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I Can See Them
Avetik Isahakian

In the quiet dusk I see it.
The thin smoke rising from my father's house.
Outside the willows sway. And in dark corners
invisible crickets start their song.

I can see my mother in that lamplight.
Her grandchild climbs into her lap to sleep.
And as she rocks my baby
I know that silently she prays:

First for God's hand to touch every hurt,
every sickbed, every traveler far from home.
And then for him to guide
her son, her wandering boy.

Sweet smoke rises from my father's house.
My mother prays, my child sleeping in her arms.
The cricket in invisible corners
sings to the cool willows as they sway.


About The Poet

Avetik Isahakian

Avetik Issahakian was born in October of 1875 in a little village called 'Khazarabad,' in Armenia. He received his education at Eichmiadzin's Spiritual Academy, followed by studies at Leipzig and Zurich Universities in Europe, which included courses in history and literature.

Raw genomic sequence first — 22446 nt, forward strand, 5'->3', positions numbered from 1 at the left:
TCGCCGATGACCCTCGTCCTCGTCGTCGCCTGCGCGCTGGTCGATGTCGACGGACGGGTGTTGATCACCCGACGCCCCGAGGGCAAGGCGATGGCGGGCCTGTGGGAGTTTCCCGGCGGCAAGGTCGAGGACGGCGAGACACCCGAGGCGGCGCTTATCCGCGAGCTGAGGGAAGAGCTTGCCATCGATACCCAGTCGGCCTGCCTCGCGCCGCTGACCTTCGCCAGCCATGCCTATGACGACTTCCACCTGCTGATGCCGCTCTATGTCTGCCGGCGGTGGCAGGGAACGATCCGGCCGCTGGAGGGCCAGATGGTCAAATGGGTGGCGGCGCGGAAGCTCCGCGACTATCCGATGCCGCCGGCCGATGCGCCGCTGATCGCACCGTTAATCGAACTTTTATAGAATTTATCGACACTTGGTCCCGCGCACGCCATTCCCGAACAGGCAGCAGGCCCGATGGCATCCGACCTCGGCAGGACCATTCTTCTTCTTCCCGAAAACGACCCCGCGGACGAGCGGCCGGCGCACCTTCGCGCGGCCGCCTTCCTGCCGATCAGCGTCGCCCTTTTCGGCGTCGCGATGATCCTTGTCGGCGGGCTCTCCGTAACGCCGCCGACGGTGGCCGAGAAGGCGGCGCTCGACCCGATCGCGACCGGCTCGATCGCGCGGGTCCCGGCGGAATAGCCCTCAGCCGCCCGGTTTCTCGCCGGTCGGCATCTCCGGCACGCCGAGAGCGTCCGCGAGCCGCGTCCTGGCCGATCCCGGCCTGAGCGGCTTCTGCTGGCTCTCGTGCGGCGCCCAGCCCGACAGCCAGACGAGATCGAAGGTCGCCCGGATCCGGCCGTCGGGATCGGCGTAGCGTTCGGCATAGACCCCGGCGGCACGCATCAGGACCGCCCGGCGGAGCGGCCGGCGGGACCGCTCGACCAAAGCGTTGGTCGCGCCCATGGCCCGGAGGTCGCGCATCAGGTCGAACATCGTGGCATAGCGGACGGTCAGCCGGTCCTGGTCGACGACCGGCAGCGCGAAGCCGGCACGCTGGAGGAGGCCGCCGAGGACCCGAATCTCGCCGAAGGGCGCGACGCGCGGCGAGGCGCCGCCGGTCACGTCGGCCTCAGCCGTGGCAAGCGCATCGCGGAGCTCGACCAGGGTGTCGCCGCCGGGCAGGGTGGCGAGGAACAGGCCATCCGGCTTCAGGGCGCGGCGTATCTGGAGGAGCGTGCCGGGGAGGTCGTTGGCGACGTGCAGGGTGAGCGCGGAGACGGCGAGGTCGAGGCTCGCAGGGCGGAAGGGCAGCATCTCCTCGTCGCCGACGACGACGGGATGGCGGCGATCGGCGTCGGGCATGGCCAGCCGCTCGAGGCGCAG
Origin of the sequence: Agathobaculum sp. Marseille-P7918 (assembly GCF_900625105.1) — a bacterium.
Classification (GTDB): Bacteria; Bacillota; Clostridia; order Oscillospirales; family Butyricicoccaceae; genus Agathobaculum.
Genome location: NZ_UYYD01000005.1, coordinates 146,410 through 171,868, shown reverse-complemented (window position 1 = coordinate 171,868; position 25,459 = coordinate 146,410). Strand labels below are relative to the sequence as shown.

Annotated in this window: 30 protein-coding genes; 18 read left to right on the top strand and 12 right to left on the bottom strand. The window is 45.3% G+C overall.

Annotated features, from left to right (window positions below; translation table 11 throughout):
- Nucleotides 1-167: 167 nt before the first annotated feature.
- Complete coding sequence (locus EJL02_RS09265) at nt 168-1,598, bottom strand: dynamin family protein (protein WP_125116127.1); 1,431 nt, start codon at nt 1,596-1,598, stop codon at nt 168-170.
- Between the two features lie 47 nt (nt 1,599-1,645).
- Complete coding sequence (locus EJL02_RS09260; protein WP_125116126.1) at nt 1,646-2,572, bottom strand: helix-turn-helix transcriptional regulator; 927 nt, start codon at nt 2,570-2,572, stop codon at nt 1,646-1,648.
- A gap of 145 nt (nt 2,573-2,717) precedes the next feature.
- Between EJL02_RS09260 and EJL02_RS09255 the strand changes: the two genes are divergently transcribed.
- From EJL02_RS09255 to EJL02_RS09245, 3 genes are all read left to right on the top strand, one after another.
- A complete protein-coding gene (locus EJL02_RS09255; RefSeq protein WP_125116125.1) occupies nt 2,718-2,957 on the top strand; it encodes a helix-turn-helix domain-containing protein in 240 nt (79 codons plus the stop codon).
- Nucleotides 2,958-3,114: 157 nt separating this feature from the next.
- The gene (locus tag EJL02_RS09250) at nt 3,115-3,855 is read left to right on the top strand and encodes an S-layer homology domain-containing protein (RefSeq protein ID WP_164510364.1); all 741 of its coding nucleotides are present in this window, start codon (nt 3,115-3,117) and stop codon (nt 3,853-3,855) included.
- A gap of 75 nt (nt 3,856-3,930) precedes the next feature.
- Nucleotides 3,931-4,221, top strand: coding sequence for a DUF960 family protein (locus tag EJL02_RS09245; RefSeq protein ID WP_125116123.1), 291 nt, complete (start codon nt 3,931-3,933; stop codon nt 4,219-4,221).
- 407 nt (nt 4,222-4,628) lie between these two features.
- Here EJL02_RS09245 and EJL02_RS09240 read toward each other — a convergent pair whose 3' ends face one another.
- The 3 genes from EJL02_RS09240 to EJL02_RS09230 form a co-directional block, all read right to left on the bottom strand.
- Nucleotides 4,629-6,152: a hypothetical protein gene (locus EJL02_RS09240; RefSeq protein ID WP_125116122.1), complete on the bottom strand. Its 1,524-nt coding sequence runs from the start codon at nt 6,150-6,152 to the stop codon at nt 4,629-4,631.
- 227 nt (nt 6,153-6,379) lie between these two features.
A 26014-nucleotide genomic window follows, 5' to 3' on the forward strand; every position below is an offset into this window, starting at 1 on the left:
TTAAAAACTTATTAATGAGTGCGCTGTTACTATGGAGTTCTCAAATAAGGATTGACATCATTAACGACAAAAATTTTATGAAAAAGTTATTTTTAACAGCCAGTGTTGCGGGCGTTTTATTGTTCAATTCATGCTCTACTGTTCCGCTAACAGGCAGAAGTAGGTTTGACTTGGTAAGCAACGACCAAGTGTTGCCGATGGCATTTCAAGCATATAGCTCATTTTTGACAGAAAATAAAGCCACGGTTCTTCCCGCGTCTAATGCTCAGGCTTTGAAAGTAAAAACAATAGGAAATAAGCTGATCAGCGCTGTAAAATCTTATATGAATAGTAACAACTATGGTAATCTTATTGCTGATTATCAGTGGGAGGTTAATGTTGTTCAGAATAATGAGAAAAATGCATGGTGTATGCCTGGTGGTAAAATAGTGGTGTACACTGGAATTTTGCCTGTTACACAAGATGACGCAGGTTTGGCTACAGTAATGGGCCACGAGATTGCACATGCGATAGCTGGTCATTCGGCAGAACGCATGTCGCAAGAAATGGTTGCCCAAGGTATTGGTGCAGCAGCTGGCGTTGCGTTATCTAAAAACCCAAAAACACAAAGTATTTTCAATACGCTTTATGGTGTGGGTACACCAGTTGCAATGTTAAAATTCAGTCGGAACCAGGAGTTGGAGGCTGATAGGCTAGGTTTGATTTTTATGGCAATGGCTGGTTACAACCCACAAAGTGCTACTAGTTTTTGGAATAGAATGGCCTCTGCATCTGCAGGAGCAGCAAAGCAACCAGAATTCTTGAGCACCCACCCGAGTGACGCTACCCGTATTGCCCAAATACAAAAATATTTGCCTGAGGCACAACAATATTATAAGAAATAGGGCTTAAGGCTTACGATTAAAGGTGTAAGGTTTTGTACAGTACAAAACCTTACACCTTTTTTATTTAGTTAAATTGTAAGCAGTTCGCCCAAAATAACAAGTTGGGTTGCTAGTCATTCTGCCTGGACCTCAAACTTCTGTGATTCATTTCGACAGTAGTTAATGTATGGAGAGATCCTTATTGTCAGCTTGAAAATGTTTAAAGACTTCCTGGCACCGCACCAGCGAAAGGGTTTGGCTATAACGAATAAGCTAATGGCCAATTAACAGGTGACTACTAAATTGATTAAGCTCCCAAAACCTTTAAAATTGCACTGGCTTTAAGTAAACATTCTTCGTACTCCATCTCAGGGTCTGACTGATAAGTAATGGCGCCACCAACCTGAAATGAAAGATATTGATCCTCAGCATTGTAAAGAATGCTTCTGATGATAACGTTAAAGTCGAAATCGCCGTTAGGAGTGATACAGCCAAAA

Issahakian spent time in Paris, France and in 1934 returned to Armenia, where he played an active role in creating the Armenian Academy of Sciences. He was also nominated to the Chairmanship of the Armenian Writers.

Mr. Issahakian wrote numerous lyrics that dealt with themes of fatherland and of motherly love. Some of his works were, "Yerker oo Verker" (Songs and Wounds), "Abu Lalla Mahari," "Im Hogin" (My Soul), "Mayrigis" (To My Mother), "Gisher" (Night), "Goozes Linem" (You Want Me To Be), "Hayrenikits Heroo" (Away From My Fatherland), "Dariner Hedo" (Years Later).

Dozens of his poems were set to music. His works in Armenian were translated and published in English, Russian and many other languages.

Issahakian died in 1957 and was buried in Yerevan's Artist's Pavilion.